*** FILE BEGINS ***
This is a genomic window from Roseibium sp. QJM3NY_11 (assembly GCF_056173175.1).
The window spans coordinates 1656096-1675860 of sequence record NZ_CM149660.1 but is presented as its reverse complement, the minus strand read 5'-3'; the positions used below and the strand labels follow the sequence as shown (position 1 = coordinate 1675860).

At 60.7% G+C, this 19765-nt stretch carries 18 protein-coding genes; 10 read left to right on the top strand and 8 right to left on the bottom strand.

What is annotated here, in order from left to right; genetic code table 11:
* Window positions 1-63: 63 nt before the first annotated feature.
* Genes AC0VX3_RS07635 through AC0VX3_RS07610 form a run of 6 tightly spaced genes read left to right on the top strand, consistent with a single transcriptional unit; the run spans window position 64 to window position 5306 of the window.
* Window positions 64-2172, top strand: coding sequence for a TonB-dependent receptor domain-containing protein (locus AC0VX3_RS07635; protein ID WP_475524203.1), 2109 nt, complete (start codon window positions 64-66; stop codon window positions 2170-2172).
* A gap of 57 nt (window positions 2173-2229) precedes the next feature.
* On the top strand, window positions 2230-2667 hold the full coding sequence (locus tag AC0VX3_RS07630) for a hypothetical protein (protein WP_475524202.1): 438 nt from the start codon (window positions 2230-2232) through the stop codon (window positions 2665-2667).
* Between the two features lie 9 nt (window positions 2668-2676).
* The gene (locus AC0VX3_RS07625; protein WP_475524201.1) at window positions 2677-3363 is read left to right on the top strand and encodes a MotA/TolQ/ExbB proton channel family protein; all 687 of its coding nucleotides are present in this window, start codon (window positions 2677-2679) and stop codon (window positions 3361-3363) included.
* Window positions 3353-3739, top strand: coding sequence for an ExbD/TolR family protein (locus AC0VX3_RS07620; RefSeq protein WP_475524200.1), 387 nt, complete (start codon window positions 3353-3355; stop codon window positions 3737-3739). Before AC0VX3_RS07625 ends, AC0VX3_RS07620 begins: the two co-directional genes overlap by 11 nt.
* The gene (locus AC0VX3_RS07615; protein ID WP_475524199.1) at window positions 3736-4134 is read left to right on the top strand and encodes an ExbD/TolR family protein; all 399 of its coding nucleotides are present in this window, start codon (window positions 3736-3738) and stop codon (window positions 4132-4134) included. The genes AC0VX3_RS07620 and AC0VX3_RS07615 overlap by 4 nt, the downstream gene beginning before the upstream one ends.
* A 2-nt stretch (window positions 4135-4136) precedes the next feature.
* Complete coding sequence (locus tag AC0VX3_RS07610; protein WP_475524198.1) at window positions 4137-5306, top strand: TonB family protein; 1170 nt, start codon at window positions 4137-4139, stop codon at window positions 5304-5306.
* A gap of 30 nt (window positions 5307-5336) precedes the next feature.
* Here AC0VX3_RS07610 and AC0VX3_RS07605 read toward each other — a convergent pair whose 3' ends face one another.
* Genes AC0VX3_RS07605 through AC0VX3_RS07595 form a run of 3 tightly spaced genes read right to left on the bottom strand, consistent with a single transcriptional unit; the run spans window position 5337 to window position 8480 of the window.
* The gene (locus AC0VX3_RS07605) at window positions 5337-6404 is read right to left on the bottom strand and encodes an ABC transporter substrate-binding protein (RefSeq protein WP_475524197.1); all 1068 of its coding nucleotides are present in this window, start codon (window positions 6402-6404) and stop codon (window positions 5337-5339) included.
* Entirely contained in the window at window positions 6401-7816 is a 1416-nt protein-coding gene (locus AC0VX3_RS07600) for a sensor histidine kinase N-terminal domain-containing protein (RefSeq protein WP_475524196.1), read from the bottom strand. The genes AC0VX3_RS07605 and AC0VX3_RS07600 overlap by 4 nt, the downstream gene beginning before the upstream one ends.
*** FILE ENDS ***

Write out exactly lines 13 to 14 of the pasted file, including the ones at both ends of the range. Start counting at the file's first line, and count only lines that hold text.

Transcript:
* The gene (locus AC0VX3_RS07615; protein ID WP_475524199.1) at window positions 3736-4134 is read left to right on the top strand and encodes an ExbD/TolR family protein; all 399 of its coding nucleotides are present in this window, start codon (window positions 3736-3738) and stop codon (window positions 4132-4134) included. The genes AC0VX3_RS07620 and AC0VX3_RS07615 overlap by 4 nt, the downstream gene beginning before the upstream one ends.
* A 2-nt stretch (window positions 4135-4136) precedes the next feature.